Cebu's Little Amsterdam
by Aaliyah Ybanez
Friday, December 23, 2016
A Hint of Spring in the Philippines
I once read a post on Facebook that said, “Spontaneous adventures are the best because planned ones never push through,” and I couldn’t help but laugh because it was so true.
I’ve been to Sirao Flower Farm twice, and both were spur-of-the-moments kind of thing. The first time I went, a friend of mine invited me to go to Temple of Leah in Busay and while we were on the way, the habal-habal driver told us that the flowers in Sirao were in bloom. Enticed and curious since both of us haven’t been to Sirao, we decided to haggle with the driver on the price to go there and back.
The second time I went was with my girlfriends. We were on our way to Balamban for the weekend for a volunteer feeding program, one of my friends brought a car so we didn’t have to hitch with the other volunteers, and we passed by the road going to the flower farms and she said, “Hey, why don’t we go?” So all of us, clad in white shirts, blue jeans, and white shoes went to Sirao Flower Garden. It was still quite early, around 7 in the morning and it drizzled a bit during the night before so the farm was muddy, staining our pristine shoes (no!!). No matter, adventures guarantee an exciting and unpredictable time and all of us got great pictures, which seems to be our standard if we had fun or not, LOL.
How To Get There
The flower farms are located in Sirao, Cebu. On my first time, I came from Mandaue so my friend and I took a cab going to JY Square in Lahug and then we got a habal-habal (motorcycle) driver to get us all the way to Sirao. Make sure to haggle with the prices, we got a deal of P350 one-way, which would be P700 round trip, but we also went to other destinations aside from Sirao so that’s why it’s a bit more expensive. The ride on a habal-habal will take about 30-40 minutes.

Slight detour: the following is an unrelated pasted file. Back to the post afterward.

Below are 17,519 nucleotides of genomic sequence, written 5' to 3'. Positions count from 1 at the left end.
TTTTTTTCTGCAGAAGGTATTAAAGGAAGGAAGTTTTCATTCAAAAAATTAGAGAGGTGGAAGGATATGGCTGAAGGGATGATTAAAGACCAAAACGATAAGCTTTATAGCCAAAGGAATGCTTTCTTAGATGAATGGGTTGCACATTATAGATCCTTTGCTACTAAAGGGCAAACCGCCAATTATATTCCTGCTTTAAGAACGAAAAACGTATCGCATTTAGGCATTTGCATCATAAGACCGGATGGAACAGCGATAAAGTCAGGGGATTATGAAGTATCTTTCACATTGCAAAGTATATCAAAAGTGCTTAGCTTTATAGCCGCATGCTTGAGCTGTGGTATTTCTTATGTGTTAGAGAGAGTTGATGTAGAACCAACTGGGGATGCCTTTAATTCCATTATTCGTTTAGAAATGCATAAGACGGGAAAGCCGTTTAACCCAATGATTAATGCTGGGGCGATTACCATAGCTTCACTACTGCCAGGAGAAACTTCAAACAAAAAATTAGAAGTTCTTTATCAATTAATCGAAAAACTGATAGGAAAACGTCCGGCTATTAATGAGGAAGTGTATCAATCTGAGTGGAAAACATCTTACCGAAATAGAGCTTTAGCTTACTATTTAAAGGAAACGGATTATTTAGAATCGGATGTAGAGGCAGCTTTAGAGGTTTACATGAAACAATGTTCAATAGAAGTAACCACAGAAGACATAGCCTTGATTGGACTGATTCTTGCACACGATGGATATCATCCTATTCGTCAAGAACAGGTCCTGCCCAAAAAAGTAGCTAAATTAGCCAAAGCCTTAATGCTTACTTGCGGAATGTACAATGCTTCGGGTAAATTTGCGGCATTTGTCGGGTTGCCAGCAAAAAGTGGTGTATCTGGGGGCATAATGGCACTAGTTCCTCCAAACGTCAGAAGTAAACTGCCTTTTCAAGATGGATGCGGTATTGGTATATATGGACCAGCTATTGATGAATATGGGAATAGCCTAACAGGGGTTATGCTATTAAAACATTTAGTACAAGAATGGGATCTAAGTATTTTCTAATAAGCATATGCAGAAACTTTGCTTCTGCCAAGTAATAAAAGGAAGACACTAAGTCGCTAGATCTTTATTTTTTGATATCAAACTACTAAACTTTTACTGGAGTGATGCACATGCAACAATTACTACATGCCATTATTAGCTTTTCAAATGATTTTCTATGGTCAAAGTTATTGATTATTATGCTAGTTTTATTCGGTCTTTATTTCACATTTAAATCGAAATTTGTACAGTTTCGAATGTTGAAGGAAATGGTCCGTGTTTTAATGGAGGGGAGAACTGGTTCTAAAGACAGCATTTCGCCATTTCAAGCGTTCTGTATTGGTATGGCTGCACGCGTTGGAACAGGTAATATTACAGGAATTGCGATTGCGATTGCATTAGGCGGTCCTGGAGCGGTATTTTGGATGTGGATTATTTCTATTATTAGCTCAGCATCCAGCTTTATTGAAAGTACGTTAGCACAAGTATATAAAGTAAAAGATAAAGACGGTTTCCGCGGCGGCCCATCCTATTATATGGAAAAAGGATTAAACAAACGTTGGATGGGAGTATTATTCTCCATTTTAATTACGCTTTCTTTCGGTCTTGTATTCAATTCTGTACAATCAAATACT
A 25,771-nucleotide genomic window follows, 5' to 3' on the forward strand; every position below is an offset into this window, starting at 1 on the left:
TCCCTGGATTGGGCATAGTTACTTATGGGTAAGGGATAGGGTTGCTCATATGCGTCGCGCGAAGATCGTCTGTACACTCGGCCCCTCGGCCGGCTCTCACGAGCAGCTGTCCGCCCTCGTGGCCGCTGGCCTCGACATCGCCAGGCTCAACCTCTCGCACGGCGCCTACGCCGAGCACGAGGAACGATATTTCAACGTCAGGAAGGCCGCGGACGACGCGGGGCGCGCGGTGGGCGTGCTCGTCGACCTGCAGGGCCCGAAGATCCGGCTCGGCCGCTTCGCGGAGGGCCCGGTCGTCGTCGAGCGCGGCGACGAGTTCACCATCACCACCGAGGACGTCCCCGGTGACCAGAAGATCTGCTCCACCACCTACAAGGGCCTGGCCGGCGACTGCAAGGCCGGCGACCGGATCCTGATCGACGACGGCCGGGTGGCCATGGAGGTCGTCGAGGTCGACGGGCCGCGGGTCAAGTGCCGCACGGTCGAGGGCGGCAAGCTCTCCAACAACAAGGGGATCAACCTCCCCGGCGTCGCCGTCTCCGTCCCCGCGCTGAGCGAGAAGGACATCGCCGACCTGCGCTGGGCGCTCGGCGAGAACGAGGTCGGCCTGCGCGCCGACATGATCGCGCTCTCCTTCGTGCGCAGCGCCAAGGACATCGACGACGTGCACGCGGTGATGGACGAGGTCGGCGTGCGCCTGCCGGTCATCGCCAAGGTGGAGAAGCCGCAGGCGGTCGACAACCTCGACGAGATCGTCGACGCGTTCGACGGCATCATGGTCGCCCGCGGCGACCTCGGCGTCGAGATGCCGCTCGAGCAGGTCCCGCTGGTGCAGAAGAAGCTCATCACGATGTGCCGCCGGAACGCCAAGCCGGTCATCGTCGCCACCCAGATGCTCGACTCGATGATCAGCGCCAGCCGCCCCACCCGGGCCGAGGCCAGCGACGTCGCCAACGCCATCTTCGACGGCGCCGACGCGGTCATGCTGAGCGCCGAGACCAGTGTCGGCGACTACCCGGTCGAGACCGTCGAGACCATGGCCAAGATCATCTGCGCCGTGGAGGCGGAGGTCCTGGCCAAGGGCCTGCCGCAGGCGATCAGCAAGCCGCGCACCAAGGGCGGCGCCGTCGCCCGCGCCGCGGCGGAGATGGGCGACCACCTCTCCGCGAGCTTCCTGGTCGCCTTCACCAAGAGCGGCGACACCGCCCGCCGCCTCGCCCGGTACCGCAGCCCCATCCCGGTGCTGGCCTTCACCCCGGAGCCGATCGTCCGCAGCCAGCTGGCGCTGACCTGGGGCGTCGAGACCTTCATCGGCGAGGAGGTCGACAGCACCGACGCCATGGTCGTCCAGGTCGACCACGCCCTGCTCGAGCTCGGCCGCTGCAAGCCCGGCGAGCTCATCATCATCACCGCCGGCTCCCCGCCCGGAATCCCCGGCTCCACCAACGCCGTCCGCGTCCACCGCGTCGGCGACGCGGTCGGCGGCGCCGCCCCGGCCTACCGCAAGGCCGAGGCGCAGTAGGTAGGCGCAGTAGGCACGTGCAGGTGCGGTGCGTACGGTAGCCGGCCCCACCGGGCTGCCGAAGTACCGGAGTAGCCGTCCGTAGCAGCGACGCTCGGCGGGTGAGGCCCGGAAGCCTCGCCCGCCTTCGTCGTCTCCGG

If you’ve never ridden a habal-habal before, I think you’d find the journey towards the destination quite the adventure already. When we rode it, we were on the way at around 4PM where the sky was beginning to show hints of pink and orange and the wind would lightly splash on our faces as the motorcycle sped up.
Another way would be to bring a car, on the second time I visited Sirao, my friend brought her pickup truck so we stayed at the back where you could feel the cool breeze and savour the tranquility as you get farther and farther away from the bustling city. There is limited parking though and you have to pay P20 for the parking. If you and your friends don’t have a car, worry not! You could ask some taxi or Uber/Grab drivers if they could wait for you, some would even offer to transact with you outside of the third-party applications since they offer lower prices at times as well.
It may get chillier as you go up the mountain so make sure to bring a jacket or something to warm you — cuddle weather will always be in season up in the mountains.
The Sirao Flower Farms
There are actually two flower farms in Sirao, one is the Sirao Pictorial Garden Mini Camping Site (SPGCS) and the other one is Sirao Garden, both have entrance fees.